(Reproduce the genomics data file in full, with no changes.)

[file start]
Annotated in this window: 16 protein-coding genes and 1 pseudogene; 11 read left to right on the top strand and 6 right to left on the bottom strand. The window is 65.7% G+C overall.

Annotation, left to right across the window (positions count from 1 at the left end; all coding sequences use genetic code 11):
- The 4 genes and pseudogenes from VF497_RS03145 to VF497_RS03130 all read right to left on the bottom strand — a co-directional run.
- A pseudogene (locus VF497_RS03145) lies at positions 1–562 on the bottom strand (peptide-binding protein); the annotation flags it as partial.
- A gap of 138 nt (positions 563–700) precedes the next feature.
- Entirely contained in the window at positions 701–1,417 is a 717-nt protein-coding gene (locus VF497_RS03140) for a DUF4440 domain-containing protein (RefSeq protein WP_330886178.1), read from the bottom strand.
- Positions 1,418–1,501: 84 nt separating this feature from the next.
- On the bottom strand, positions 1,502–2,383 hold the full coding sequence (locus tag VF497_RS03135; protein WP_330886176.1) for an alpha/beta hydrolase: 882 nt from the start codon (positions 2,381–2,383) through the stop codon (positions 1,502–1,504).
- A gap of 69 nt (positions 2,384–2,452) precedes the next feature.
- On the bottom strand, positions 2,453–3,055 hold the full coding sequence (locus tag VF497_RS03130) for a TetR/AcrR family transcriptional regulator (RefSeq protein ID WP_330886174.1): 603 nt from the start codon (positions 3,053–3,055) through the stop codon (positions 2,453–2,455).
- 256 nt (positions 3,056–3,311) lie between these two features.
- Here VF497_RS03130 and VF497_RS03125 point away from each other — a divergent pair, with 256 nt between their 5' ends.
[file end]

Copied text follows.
Annotated in this window: 16 protein-coding genes and 1 pseudogene; 11 read left to right on the top strand and 6 right to left on the bottom strand. The window is 65.7% G+C overall.

Annotation, left to right across the window (positions count from 1 at the left end; all coding sequences use genetic code 11):
- The 4 genes and pseudogenes from VF497_RS03145 to VF497_RS03130 all read right to left on the bottom strand — a co-directional run.
- A pseudogene (locus VF497_RS03145) lies at positions 1–562 on the bottom strand (peptide-binding protein); the annotation flags it as partial.
- A gap of 138 nt (positions 563–700) precedes the next feature.
- Entirely contained in the window at positions 701–1,417 is a 717-nt protein-coding gene (locus VF497_RS03140) for a DUF4440 domain-containing protein (RefSeq protein WP_330886178.1), read from the bottom strand.
- Positions 1,418–1,501: 84 nt separating this feature from the next.
- On the bottom strand, positions 1,502–2,383 hold the full coding sequence (locus tag VF497_RS03135; protein WP_330886176.1) for an alpha/beta hydrolase: 882 nt from the start codon (positions 2,381–2,383) through the stop codon (positions 1,502–1,504).
- A gap of 69 nt (positions 2,384–2,452) precedes the next feature.
- On the bottom strand, positions 2,453–3,055 hold the full coding sequence (locus tag VF497_RS03130) for a TetR/AcrR family transcriptional regulator (RefSeq protein ID WP_330886174.1): 603 nt from the start codon (positions 3,053–3,055) through the stop codon (positions 2,453–2,455).
- 256 nt (positions 3,056–3,311) lie between these two features.
- Here VF497_RS03130 and VF497_RS03125 point away from each other — a divergent pair, with 256 nt between their 5' ends.